Guenther Steiner has hit out at Haas team owner Gene Haas for failing to adapt to the current F1 regulations, which were introduced in 2022.
The Drive to Survive sensation recently departed his role as the American side's boss, following the conclusion of his contract at the end of 2023.
Gene opted not to offer Steiner an extension, with Ayao Komatsu having been promoted from being the team's Director of Engineering.
F1 has seen several huge regulation changes in recent years, with the current aerodynamic regulations having come into effect two years ago, whilst the budget cap was introduced in 2021.
Every team in the paddock has been forced to make changes to remain competitive. However, not all of them have adapted to the constantly changing sport.
Prior to his departure, Steiner – who led Haas from when they joined the sport in 2016 until the end of 2023 – outlined to Gene how he wanted the team to change going forwards.
The 58-year-old even wanted to invest in the North Carolina-based squad, something the team owner didn't want the Italian to do.
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'Different views' led to departure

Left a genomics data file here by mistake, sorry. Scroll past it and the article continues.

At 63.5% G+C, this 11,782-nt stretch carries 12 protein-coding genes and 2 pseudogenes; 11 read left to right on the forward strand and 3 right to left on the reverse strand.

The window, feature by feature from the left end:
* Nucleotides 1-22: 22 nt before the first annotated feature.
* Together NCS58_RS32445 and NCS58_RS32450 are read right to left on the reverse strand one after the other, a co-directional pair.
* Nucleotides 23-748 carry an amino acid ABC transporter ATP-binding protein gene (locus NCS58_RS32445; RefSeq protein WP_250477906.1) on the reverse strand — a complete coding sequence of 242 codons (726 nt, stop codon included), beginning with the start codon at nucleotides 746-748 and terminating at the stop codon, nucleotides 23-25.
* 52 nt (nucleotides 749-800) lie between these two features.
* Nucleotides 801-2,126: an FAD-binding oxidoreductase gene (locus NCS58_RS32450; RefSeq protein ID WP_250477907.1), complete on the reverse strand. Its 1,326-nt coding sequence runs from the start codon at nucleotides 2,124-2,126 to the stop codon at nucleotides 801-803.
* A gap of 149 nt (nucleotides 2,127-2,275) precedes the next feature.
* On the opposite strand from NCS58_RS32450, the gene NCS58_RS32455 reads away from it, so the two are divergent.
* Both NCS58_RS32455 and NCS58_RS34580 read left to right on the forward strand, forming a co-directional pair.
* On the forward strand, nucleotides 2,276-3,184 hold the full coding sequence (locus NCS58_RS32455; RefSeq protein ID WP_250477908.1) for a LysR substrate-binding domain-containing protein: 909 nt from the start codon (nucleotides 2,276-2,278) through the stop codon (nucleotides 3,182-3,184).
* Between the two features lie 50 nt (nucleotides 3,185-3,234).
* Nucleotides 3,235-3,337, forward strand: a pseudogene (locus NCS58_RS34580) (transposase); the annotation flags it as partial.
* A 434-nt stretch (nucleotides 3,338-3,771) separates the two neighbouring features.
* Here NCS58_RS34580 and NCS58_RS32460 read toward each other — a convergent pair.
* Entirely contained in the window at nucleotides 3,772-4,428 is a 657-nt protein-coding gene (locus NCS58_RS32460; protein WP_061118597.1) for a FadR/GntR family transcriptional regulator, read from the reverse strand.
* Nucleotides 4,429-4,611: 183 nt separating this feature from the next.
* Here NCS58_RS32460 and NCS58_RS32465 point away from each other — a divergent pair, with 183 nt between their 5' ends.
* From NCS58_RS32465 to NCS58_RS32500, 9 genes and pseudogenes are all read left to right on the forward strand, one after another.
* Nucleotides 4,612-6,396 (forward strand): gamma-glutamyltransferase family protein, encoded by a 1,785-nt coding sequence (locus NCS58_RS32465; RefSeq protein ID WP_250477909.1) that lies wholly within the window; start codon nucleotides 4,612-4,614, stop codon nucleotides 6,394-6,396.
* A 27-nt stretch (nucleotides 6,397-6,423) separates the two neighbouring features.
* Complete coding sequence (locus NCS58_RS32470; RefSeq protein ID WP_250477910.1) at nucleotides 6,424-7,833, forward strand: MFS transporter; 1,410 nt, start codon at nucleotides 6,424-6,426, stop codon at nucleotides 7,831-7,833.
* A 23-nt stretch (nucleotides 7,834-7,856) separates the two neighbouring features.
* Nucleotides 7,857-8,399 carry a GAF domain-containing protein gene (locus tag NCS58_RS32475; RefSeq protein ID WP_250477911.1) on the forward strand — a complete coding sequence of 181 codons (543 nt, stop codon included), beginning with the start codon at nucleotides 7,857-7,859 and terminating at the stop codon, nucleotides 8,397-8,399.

Steiner recognised that in order to not finish last in the Constructors' Championship like they did in 2023, changes were needed, although this is where he reached a dead-end with Gene.
“I wanted to invest in the team, he didn’t," admitted Steiner, speaking German publication Auto Motorsport.
“We simply had different views on how things should proceed. The way the team was set up, you couldn’t ask for much more. This is not a criticism of the team, but the reality. The budget cap has completely changed Formula 1. Old structures no longer work.
“McLaren, Williams, AlphaTauri have been investing for two years in the infrastructure so that they have more budget for the operational business. If you don’t follow suit, you can’t expect to be able to keep up.”
Steiner went on to admit that the American outfit were slow to "react" to the sport changing but that it weren't through the fault of the employees themselves.
“It’s no secret that we were at an impasse with our concept and that it took us too long to react.
“That’s what happens when you only have half as many people as others. But our guys didn’t do such a bad job.”
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